Miles of leather bound and embossed books graced the shelves of the original McMansions in the Gilded Age. During the 1890s, the newly formed industrial upper class proved their nobility by acquiring books by the yards to decorate their homes. Dunskey library features rows upon rows of books, gleaming behind bespoke glass doors and mahogany shelves. Sometimes, to this transplanted bibliophile’s exaggerated shock, we stumble upon uncut pages and unbroken spines! Books seen and not read!
In another universe, the heat beat down on the corrugated roof in Saigon. The Vietnam War had just ended earlier that year, and Anne’s father, Tony, considered the unimaginable: setting his tiny but beloved library on fire.
Vietnam’s nascent government had embarked on an aggressive campaign to erase cultural influences of the old regime, and this required burning of thousands of books. Anything deemed “bourgeoisie, pro-Western, pro-capitalism, and anti-collective” went up in flames.
Tony, at the tender age of 25, still nursing his amputated leg from a landmine, weighed his family’s safety against the preciousness of his books. In the end, he burned almost all. Inside each of his books, a bespoke inkpad stamp glowed in Vietnamese, “Ex Libris Nguyen Van Ton.” It was as though he himself was being reduced to embers. He saved a few, including a translated copy of Jack London’s To Build A Fire, for the children he did not yet have.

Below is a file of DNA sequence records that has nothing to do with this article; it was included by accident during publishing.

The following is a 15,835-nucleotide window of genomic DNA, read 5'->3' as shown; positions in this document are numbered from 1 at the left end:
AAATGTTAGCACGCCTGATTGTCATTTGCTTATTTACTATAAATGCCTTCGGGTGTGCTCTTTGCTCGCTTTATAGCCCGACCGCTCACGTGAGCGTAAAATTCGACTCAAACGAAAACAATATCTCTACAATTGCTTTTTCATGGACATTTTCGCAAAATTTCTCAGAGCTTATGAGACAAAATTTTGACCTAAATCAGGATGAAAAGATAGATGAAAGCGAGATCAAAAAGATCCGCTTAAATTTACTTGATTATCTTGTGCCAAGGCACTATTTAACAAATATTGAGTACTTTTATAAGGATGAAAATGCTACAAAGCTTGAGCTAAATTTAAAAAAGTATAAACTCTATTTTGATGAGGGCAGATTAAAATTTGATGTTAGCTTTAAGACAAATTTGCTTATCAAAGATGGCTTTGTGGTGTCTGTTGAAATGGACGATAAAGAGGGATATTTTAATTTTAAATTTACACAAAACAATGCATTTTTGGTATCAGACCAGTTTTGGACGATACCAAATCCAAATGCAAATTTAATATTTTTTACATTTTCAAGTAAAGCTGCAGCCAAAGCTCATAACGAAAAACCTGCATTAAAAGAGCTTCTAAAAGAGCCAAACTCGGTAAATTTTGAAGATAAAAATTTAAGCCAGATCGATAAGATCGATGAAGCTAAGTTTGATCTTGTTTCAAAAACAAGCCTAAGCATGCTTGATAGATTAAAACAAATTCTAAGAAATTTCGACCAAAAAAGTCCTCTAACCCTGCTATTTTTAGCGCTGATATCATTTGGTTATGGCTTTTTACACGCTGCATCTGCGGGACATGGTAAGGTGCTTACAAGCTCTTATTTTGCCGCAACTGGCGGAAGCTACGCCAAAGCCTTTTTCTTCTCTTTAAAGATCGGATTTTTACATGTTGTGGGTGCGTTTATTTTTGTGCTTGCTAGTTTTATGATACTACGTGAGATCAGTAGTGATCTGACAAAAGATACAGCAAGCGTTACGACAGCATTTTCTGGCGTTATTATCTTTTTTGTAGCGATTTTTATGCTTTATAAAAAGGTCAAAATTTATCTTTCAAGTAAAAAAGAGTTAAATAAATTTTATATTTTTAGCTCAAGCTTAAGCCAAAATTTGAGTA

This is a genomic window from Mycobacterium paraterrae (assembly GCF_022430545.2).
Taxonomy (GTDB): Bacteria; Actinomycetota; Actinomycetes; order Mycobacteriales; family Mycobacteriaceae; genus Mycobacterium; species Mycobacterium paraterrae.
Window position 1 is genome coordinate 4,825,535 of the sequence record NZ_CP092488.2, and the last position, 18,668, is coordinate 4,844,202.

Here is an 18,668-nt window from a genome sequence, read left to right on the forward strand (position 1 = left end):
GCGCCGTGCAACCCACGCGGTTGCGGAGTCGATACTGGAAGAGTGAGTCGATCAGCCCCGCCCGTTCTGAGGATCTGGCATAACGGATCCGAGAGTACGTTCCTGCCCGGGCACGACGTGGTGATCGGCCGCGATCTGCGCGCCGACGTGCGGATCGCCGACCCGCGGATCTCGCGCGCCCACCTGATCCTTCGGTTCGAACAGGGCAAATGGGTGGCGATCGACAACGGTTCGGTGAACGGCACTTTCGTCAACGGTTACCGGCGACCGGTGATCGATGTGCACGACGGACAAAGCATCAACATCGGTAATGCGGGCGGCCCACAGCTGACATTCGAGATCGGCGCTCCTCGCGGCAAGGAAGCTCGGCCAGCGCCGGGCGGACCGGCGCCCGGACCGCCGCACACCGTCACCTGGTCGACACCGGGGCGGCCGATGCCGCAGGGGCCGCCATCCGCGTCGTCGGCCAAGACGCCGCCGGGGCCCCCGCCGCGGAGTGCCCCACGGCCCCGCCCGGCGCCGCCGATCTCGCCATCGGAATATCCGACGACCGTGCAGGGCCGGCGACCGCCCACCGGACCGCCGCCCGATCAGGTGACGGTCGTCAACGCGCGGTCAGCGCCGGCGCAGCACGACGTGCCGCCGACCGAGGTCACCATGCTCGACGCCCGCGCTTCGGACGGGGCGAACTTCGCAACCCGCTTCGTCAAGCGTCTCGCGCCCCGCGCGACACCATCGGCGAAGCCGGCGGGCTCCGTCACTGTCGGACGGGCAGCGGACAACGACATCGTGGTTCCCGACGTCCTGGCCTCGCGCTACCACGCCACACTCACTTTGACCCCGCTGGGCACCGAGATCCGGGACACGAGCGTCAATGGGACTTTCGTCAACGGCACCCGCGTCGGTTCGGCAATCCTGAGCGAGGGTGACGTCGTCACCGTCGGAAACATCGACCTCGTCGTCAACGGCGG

His mother, Nguyen Thi Giau, was forbidden to attend school. She never learned to read. In Vietnamese, the word “illiteracy” evokes a sensitive consideration. Literally, it means, “word blindness,” which carries a gentle understanding that lacking access to the written words did not mean ignorant or uneducated. Anne’s grandmother contained multitudes, and within her, a library of oral literature that rivaled the richness of the celestial tapestry. During those Saigon nights with power cuts, Anne’s grandmother would recite epics, unravelling tales of princesses and French colonialism in Vietnam on the cusp of a revolution, under a windless sky .
Books,, whether they exist in our memory or on our nightstand, are the backbone of our lives. To learn more about a history of book burning and to honour the written word, we recommend:
1. Ray Bradbury’s Fahrenheit 451
2. Rebecca Knuth’s Libricide; and Burning Books and Leveling Libraries: Extremist Violence and Cultural Destruction
3. Anne Fadiman’s Ex Libris